United States of America, Plaintiff-appellee, v. Shaun Lee Laurence, Defendant-appellant, 119 F.3d 7 (9th Cir. 1997)Annotate this Case
Appeal from the United States District Court for the District of Oregon, D.C. No. CR 95-139-1-HJF; Helen J. Frye, District Judge, Presiding.
Before FERGUSON, REINHARDT, and RYMER, Circuit Judges.
Appellant Shaun Lee Laurence pled guilty to one count of conspiring to distribute, and possessing with the intent to distribute, cocaine (powder cocaine) and cocaine base (crack cocaine). We reject his challenges to his sentence, and we affirm.
The district court found orally and in writing that Laurence "was not entrapped into committing an offense subject to greater punishment than he was predisposed to commit." ER 7, 16-17. This express finding of predisposition was not clearly erroneous: Laurence himself admitted that he distributed drugs to close friends and family and that he sold crack, albeit not normally in large quantities. PSR 6. "If the defendant is found to be predisposed to commit a crime, an entrapment defense is unavailable regardless of the inducement." United States v. McLelland, 72 F.3d 717, 722 (9th Cir. 1995) (internal citations omitted), cert. denied, 116 S. Ct. 1448 (1996). Accordingly, the district court's finding of predisposition precludes Laurence's sentencing entrapment argument. Moreover, because the district court made an express finding of predisposition, and because the record does not suggest that it erred, this case is unlike United States v. Naranjo, 52 F.3d 245 (9th Cir. 1995), and no remand for further findings is necessary.
To the extent that Laurence argues that he is entitled to a discretionary downward departure for imperfect entrapment, the district court's expressly discretionary refusal to grant such a departure is not reviewable on appeal. United States v. Eyler, 67 F.3d 1386, 1390 n. 5 (9th Cir. 1995). Moreover, discretionary downward departure for imperfect entrapment is unavailable where, as here, the defendant has pled guilty. United States v. Garza-Juarez, 992 F.2d 896, 912-13 & 912 n. 1 (9th Cir. 1993).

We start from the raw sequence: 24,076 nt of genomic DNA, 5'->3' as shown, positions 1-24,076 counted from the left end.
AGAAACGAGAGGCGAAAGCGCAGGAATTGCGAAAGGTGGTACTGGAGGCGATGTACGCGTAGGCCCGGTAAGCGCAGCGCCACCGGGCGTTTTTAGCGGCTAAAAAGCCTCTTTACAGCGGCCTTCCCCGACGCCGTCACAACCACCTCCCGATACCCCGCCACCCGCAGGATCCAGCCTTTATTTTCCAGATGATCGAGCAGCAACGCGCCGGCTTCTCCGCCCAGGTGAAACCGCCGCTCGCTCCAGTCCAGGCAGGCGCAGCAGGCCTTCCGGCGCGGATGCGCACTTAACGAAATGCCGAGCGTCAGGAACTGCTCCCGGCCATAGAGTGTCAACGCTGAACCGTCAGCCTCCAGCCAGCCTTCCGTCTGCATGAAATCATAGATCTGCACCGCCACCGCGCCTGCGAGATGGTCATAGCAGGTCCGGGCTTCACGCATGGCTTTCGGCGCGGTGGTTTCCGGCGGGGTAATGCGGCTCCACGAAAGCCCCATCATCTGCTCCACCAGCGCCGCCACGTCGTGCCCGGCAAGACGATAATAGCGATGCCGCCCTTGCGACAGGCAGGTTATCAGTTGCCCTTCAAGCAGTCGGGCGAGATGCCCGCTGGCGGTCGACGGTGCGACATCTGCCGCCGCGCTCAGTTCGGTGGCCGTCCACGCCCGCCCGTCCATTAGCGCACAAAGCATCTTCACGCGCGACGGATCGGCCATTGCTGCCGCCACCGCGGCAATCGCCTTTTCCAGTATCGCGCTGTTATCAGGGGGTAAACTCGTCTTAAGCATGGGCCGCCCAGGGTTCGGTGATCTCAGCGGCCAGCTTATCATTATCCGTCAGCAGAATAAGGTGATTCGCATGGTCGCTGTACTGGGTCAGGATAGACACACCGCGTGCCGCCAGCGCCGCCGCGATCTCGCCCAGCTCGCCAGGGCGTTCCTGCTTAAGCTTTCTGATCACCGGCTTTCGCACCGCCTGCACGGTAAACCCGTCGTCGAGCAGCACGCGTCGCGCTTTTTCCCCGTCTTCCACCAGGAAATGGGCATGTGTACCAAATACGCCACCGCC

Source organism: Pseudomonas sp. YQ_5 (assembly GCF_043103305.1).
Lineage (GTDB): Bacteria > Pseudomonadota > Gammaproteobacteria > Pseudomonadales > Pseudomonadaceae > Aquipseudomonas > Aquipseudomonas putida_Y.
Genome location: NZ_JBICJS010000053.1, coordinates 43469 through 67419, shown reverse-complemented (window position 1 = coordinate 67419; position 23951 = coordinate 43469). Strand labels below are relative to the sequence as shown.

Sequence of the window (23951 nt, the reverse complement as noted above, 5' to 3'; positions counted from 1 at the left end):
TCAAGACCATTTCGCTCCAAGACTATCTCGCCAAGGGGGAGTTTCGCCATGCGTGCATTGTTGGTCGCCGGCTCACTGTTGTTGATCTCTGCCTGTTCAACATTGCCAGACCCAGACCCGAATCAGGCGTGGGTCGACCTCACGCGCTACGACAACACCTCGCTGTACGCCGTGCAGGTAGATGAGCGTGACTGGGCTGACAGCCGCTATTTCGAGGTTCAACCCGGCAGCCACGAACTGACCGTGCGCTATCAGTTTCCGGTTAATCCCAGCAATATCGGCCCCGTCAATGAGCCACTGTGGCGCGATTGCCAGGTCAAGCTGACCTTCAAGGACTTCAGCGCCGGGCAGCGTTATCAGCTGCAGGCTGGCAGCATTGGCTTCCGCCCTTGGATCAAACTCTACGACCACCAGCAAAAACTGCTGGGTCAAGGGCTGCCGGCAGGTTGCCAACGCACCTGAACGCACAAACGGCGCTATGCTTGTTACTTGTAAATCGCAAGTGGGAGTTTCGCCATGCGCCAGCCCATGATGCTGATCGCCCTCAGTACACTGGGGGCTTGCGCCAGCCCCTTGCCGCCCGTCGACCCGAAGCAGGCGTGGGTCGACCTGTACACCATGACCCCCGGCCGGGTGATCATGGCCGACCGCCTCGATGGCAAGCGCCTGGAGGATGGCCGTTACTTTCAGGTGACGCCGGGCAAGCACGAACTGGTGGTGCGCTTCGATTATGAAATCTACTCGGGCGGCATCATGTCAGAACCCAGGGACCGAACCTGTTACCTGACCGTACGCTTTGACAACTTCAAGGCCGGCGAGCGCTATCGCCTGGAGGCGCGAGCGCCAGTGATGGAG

II. Outrageous Government Conduct/Sentencing Manipulation
However mixed Inspector Carr's motives may have been in seeking a crack transaction, the government did very little to make Laurence actually sell the crack: all it did was to relay a request, through an informant, to purchase crack. Given that the informant never even spoke to Laurence directly, the government had little opportunity to pressure Laurence. Accordingly, Laurence has not met his "heavy burden" of demonstrating that the government's conduct was "so grossly shocking and so outrageous as to violate the universal sense of justice." McLelland, 72 F.3d at 721 (quoting United States v. Smith, 924 F.2d 889, 897 (9th Cir. 1991)).
Even assuming that Laurence can be sentenced only for jointly undertaken criminal activity with Valerie and Cathreen, Laurence's plea agreement provided that the period of relevant conduct would include "the time period charged for the conspiracy under count 1"--namely, a conspiracy "continuing through March of 1995." Laurence does not dispute that the crack was seized from his vehicles in early March. Application of the commentary to Sentencing Guideline § 1b1.3 also suggests that the crack seized from the vehicles was relevant conduct: possession of crack cocaine in a quantity suitable for distribution was similar to, and repetitious of, transaction six, if not also transactions one through five. Thus, notwithstanding the passage of seven weeks between the last transaction and the discovery of the crack cocaine, the district court did not err in concluding that the crack cocaine in the vehicles was relevant conduct. Moreover, we note that the amount of crack involved in the sixth transaction was alone sufficient to require imposition of the five-year statutory minimum sentence Laurence received.
This disposition is not appropriate for publication and may not be cited to or by the courts of this circuit except as provided by Ninth Circuit Rule 36-3